Nightly backup to a full secondary standby server

Hi all

I’ve slightly hacked the backup script to include a full rsync backup to a secondary server that has a full MIAB install, and simply is offline [in terms of dovecot, postfix, and php7.2-fpm] and is ready to be enabled at the click of a button should your primary server go down.

This could happen for any number of reasons, and since it only adds about 20 to 30 seconds to the nightly backup script [or slightly more if your server is user by a bunch of people], I thought I’d share it here.

This guide is for MIAB v0.4 / Ubuntu 18.

1] Fully install an empty MIAB server on a new machine in a remote location [as independent as possible from the main one of course]

2] on the newly created empty secondary node:

systemctl disable dovecot
systemctl disable postfix
systemctl disable php7.2-fpm
mv /home/user-data /home/user-data-initial

3] on the primary node:

enter the user where you installed MIAB as and locate the “mailinabox” folder [with contents such as Changelog.MD, etc…] and cd into it

nano +254 ./management/

change the pre-backup portion of the script so that you get this:

        pre_script = os.path.join(backup_root, 'before-backup')
        if os.path.exists(pre_script):
                        ['bash', pre_script, config["target"]],
nano /home/user-data/backup/before-backup

and paste the following into it:

#!/usr/bin/env bash

rsync -Pave "ssh -i /home/user-data/backup/push-backups-to-standby-server" /home/user-data/ root@SECONDARY-NODE-IP:/home/user-data/ &> /dev/null

changing SECONDARY-NODE-IP with the public ipv4 of the secondary node of course.

ssh-keygen -t rsa -b 8192

and at the prompt specify to save it into /home/USER/.ssh/push-backups-to-standby-server changing USER with the username that performed the MIAB install, the same one we located earlier in these instructions.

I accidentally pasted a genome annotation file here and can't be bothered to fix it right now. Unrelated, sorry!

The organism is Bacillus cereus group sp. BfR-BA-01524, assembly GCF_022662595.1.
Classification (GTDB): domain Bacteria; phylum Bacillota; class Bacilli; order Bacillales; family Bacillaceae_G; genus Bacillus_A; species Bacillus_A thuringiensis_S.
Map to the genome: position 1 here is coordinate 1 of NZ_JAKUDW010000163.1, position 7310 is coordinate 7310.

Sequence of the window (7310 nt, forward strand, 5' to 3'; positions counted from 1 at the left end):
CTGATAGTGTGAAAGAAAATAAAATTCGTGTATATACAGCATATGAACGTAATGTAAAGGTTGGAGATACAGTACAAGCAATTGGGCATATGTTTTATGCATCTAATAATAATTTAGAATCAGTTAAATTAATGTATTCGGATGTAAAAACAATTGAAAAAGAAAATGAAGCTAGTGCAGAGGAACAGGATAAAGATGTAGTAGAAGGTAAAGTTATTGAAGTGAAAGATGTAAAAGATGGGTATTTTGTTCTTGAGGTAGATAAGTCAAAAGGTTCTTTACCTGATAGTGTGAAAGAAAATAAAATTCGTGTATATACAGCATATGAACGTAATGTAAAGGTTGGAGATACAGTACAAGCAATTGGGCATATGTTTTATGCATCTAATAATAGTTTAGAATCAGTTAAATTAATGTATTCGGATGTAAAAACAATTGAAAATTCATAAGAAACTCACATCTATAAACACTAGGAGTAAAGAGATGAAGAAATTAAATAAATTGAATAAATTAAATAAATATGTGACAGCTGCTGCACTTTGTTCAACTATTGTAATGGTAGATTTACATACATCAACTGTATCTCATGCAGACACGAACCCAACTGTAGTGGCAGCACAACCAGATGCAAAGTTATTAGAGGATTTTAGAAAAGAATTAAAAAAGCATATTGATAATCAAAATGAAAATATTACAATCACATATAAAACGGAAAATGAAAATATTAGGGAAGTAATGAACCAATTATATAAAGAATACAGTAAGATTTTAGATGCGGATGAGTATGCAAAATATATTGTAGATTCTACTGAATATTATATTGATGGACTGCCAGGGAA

cat /home/USER/.ssh/

and copy the output on the second server’s /root/.ssh/authorized-keys file with nano. If there’s no /root/.ssh/ dir, simply mkdir /root/.ssh before you do the nano part.

Now back on your primary node sudo -i or log in as root.

ssh -i /home/user-data/backup/push-backups-to-standby-server root@SECONDARY-NODE-IP

and press yes if you get prompted to continue with the initial connection.

That should do it!

If you ever need to make the secondary node live because your first one has any problems, simply [from the secondary node as root]:

systemctl enable php7.2-fpm
systemctl enable dovecot
systemctl enable postfix

then stay on the secondary server and log in as the user that has performed the empty MIAB initially [where the “mailinabox” folder with Changelog.MD is], and then execute:

sudo mailinabox

to have MIAB pick up the new data. Then update your main MIAB domain’s DNS accordingly [glue records and such]. Remember to keep an eye on the status checks page of your secondary server to see if everything is running ok.

Back to the initial guide, before anything bad ever happens, the first rsync will take a long time so you might want to execute one manually [with services running, it’s ok, as it’s just an initial sync, a real one will follow later starting on the first night] by running:

bash /home/user-data/backup/before-data

as root from the primary node.

The command won’t output anything, but you’ll see the progress happening on your secondary node by executing [on the secondary node of course]:

du -sh /home/user-data

This complexity is due to this “issue

You’ll need to probably re-run part of these steps on the primary node when you upgrade mailinabox, most likely only the step where you modify the file though, everything else should be persistent.

I’ve been running this for a few days now and works amazingly well! Let me know what you think!

I skimmed through this. Thank you for sharing your hack!

Do you think you could add necessary parts to the admin interface and make a pull request to the official repository? Maybe this could be an official feature you could share with everyone!

I don’t think it would ever be accepted except for the part about enabling before-backup to run as root. MIAB already has an rsync backup option, pulling this would mean allowing the user to use multiple backup mechanisms, seems to me like more work that anyone would really use, but hey, @JoshData what do you think?

I think you should use stop/start instead of disable/enable. As far as I know disable does not shut down the server, it just means it won’t start automatically on the next boot.

That’s what I’d say, yep.

cool, so can we have them run as root at least? ;]

Let’s take the discussion to the issue you opened (